Baz Luhrmann’s The Get Down Is the Most-Expensive Netflix Show Ever

Photo: Netflix, Getty Images

Baz Luhrmann's The Get Down — which is set to premiere its first half of episodes on Netflix on August 12 — has been generating a lot of buzz for the streaming network since the debut of its promising trailer earlier this year. But behind the show's sweet hip-hop soundtrack and elaborate choreography, it's been far from all roses. As detailed in a new Variety article, The Get Down exceeded its original budget by about $7.5 million per episode and wound up costing at least $120 million overall, making it Netflix's most-expensive series ever (and, as Variety points out, one of the most expensive shows in TV history), breezing past Marco Polo, which at $90 million, was previously Netflix's most costly project. While the elaborate music and dance numbers, as well as licensing for classic 1970s music, impacted the large budget, the numbers really began to skyrocket due to the extremely slow pace of production.

Throughout its multiyear production phase, the series went through two showrunners and multiple writers, with Luhrmann essentially forced to become the showrunner after the second one left. Luhrmann became "so overwhelmed with the process," he even briefly considered abandoning the show entirely. (And it didn't help, according to Variety's sources, that Luhrmann displayed a clear "lack of regard" when it came to taking advice for how to pull off a big-budget episodic TV production.)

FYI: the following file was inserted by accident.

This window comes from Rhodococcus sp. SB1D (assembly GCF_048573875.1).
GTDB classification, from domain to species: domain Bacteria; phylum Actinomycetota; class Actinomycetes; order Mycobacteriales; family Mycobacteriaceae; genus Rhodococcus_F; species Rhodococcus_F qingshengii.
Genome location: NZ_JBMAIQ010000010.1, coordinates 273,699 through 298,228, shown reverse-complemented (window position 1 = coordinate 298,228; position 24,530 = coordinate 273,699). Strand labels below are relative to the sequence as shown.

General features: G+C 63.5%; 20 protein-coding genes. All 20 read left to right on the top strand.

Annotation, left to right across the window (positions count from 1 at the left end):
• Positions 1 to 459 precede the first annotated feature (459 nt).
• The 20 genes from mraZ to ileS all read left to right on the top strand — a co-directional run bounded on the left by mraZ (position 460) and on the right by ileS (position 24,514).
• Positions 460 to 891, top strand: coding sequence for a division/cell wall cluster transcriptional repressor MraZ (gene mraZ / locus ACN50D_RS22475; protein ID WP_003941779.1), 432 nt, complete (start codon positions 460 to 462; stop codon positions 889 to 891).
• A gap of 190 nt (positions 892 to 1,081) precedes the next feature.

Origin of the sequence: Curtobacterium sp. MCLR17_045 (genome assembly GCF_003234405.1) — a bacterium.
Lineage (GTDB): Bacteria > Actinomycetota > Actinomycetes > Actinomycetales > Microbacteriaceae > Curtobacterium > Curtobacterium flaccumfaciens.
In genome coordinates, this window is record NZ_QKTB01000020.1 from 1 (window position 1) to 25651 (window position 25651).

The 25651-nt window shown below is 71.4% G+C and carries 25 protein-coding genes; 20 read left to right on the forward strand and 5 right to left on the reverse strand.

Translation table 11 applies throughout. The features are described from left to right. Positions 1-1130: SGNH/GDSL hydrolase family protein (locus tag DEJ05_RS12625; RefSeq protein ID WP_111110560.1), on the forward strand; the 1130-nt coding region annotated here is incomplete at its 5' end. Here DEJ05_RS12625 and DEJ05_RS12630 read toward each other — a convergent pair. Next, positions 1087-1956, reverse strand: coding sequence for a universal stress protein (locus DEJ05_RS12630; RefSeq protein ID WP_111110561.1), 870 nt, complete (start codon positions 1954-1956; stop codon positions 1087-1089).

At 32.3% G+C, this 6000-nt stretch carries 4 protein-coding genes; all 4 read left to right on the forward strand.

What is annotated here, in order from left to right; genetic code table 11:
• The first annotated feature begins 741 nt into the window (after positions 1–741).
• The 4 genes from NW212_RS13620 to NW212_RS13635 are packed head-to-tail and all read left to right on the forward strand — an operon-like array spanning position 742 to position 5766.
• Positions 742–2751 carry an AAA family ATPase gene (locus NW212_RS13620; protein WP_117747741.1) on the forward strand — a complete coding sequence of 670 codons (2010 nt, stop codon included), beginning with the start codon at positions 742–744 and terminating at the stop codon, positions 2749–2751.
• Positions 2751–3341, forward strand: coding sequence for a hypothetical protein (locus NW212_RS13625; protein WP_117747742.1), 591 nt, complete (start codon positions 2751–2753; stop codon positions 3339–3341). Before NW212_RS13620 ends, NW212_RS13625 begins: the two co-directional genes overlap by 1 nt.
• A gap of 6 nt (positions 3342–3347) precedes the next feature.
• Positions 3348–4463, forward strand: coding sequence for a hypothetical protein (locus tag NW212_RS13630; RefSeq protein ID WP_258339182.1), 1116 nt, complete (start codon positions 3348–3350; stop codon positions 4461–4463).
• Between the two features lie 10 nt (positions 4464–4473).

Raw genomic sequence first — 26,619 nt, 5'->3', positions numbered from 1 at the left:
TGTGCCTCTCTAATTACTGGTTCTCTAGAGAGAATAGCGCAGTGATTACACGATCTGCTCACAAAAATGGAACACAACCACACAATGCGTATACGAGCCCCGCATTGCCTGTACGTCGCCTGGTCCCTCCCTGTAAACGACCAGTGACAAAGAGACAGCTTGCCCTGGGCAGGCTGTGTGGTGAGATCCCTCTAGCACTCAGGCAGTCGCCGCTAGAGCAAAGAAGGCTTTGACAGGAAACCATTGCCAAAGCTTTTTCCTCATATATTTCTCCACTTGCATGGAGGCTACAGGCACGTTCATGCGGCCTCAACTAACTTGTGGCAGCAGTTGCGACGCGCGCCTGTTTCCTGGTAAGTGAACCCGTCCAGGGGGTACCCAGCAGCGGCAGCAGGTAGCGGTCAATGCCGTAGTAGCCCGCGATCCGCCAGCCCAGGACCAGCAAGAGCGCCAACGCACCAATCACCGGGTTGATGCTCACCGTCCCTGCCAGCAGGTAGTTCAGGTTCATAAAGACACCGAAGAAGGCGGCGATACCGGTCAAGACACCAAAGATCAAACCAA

"I would never have believed two years ago that my days and nights, seven days a week, would have been absorbed in this gigantic collaboration," he said. "I’ve never worked with so many people, and I’ve done a lot of things." Luhrmann prefers to refer to himself as the "uncle" of the show as opposed to the patriarch, and is looking for a new showrunner to take the reins for season two. (Netflix has yet to officially renew the series; the second half of the debut season will premiere in 2017 due to the "complexity" of the production and post-production.) "The mechanism that preexisted to create TV shows didn’t really work for this show," Luhrmann told Variety. "At every step of the way there was no precedent for what we were doing." Just another day in Peak TV!